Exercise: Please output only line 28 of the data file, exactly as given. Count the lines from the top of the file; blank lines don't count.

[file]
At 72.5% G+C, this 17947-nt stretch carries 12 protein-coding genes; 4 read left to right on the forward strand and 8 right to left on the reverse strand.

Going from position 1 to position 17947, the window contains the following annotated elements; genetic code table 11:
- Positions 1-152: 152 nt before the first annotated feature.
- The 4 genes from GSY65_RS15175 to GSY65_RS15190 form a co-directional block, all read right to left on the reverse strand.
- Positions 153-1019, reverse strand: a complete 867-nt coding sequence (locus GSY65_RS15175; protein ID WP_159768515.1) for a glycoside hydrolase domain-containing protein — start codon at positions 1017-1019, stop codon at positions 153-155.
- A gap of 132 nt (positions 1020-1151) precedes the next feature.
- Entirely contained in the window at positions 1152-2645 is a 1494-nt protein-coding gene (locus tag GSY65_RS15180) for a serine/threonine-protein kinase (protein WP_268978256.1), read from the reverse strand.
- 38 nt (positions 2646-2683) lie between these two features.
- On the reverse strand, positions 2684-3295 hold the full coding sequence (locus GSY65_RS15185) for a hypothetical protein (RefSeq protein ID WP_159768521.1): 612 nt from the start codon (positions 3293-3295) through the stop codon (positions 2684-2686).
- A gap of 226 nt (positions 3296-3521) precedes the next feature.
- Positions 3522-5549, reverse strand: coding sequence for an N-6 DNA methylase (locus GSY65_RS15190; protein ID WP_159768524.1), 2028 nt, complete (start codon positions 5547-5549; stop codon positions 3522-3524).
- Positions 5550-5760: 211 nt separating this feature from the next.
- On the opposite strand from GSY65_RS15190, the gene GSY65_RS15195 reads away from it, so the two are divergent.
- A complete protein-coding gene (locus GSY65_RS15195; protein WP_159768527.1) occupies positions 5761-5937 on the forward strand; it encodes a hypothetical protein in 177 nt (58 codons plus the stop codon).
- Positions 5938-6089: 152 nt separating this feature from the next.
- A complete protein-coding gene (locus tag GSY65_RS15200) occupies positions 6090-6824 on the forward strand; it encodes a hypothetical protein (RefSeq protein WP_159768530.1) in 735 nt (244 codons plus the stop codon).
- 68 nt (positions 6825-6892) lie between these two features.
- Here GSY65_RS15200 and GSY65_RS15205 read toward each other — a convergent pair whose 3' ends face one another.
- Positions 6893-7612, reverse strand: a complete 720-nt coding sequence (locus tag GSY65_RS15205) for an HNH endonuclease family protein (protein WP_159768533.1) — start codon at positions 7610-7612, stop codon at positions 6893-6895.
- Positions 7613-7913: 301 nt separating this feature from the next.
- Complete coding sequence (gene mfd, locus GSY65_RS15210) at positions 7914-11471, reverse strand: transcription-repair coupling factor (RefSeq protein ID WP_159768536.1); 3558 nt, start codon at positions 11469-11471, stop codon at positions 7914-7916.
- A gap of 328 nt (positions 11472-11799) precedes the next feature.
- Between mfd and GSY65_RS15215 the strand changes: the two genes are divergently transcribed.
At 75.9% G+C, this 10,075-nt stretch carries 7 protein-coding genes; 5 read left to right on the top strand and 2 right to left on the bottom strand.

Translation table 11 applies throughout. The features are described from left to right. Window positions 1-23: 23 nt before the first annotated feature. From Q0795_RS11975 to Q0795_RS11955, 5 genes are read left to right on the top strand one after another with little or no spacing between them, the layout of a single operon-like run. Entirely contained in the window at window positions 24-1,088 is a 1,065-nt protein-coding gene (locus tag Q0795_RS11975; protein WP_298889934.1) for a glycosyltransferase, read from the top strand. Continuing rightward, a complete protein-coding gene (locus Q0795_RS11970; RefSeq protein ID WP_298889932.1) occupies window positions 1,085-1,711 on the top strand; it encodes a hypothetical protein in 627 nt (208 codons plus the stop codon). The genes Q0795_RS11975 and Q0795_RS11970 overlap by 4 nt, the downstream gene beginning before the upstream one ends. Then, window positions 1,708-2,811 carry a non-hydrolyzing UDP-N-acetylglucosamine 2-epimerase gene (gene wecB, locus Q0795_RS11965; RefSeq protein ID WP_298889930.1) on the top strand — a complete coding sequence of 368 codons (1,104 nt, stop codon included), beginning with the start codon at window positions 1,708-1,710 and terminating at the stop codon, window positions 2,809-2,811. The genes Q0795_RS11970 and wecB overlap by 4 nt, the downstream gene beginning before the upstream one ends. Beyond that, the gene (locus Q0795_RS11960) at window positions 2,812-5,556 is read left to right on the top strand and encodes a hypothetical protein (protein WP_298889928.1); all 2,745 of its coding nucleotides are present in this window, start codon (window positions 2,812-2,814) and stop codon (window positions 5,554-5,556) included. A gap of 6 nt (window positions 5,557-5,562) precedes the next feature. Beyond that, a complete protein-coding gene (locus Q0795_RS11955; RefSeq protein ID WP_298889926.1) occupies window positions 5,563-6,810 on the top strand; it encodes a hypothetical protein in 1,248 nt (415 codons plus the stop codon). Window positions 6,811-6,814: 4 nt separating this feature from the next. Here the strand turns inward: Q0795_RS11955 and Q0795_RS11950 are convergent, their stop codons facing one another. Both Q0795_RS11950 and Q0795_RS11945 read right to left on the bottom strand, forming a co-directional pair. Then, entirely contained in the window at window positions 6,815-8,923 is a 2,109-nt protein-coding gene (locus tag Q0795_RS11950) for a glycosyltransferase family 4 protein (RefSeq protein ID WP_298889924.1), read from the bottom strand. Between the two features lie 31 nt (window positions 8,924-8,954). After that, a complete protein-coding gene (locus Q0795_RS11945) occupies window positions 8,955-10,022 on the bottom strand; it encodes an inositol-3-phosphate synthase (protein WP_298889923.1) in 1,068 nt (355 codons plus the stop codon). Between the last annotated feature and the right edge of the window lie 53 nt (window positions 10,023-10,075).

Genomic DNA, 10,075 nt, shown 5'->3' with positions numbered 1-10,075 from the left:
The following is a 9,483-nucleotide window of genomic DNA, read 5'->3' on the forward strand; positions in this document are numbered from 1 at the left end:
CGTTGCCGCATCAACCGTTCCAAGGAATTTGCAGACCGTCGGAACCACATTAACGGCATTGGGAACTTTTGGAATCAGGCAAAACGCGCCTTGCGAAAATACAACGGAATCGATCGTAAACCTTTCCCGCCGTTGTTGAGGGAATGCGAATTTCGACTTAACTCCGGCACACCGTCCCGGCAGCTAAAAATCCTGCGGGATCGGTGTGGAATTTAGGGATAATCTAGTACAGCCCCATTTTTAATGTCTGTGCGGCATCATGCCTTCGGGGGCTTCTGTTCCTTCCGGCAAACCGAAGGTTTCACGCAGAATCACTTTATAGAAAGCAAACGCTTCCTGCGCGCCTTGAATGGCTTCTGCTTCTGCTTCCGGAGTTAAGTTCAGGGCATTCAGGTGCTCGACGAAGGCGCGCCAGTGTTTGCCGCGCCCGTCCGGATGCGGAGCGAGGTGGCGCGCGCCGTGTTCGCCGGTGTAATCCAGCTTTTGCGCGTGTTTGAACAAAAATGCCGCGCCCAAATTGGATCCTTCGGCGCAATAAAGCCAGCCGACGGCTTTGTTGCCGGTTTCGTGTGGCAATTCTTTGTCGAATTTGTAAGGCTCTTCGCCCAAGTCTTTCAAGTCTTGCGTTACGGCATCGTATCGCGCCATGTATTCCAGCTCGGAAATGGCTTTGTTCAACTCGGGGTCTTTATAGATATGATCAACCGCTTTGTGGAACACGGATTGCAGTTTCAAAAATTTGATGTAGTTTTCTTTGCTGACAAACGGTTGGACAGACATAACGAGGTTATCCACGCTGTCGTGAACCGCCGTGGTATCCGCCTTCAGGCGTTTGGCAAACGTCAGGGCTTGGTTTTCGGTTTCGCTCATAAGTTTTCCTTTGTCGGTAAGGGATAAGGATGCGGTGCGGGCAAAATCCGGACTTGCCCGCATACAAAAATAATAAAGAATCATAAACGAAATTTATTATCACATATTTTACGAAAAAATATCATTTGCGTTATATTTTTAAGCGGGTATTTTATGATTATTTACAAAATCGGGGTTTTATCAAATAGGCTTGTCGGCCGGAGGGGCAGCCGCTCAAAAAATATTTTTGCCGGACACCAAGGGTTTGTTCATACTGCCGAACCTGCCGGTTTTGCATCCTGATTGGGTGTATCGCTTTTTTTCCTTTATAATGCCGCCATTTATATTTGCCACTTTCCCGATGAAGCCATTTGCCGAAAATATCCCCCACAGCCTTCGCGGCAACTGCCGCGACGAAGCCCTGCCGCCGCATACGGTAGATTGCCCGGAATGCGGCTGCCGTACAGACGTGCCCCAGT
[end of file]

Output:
CGTTGCCGCATCAACCGTTCCAAGGAATTTGCAGACCGTCGGAACCACATTAACGGCATTGGGAACTTTTGGAATCAGGCAAAACGCGCCTTGCGAAAATACAACGGAATCGATCGTAAACCTTTCCCGCCGTTGTTGAGGGAATGCGAATTTCGACTTAACTCCGGCACACCGTCCCGGCAGCTAAAAATCCTGCGGGATCGGTGTGGAATTTAGGGATAATCTAGTACAGCCCCATTTTTAATGTCTGTGCGGCATCATGCCTTCGGGGGCTTCTGTTCCTTCCGGCAAACCGAAGGTTTCACGCAGAATCACTTTATAGAAAGCAAACGCTTCCTGCGCGCCTTGAATGGCTTCTGCTTCTGCTTCCGGAGTTAAGTTCAGGGCATTCAGGTGCTCGACGAAGGCGCGCCAGTGTTTGCCGCGCCCGTCCGGATGCGGAGCGAGGTGGCGCGCGCCGTGTTCGCCGGTGTAATCCAGCTTTTGCGCGTGTTTGAACAAAAATGCCGCGCCCAAATTGGATCCTTCGGCGCAATAAAGCCAGCCGACGGCTTTGTTGCCGGTTTCGTGTGGCAATTCTTTGTCGAATTTGTAAGGCTCTTCGCCCAAGTCTTTCAAGTCTTGCGTTACGGCATCGTATCGCGCCATGTATTCCAGCTCGGAAATGGCTTTGTTCAACTCGGGGTCTTTATAGATATGATCAACCGCTTTGTGGAACACGGATTGCAGTTTCAAAAATTTGATGTAGTTTTCTTTGCTGACAAACGGTTGGACAGACATAACGAGGTTATCCACGCTGTCGTGAACCGCCGTGGTATCCGCCTTCAGGCGTTTGGCAAACGTCAGGGCTTGGTTTTCGGTTTCGCTCATAAGTTTTCCTTTGTCGGTAAGGGATAAGGATGCGGTGCGGGCAAAATCCGGACTTGCCCGCATACAAAAATAATAAAGAATCATAAACGAAATTTATTATCACATATTTTACGAAAAAATATCATTTGCGTTATATTTTTAAGCGGGTATTTTATGATTATTTACAAAATCGGGGTTTTATCAAATAGGCTTGTCGGCCGGAGGGGCAGCCGCTCAAAAAATATTTTTGCCGGACACCAAGGGTTTGTTCATACTGCCGAACCTGCCGGTTTTGCATCCTGATTGGGTGTATCGCTTTTTTTCCTTTATAATGCCGCCATTTATATTTGCCACTTTCCCGATGAAGCCATTTGCCGAAAATATCCCCCACAGCCTTCGCGGCAACTGCCGCGACGAAGCCCTGCCGCCGCATACGGTAGATTGCCCGGAATGCGGCTGCCGTACAGACGTGCCCCAGT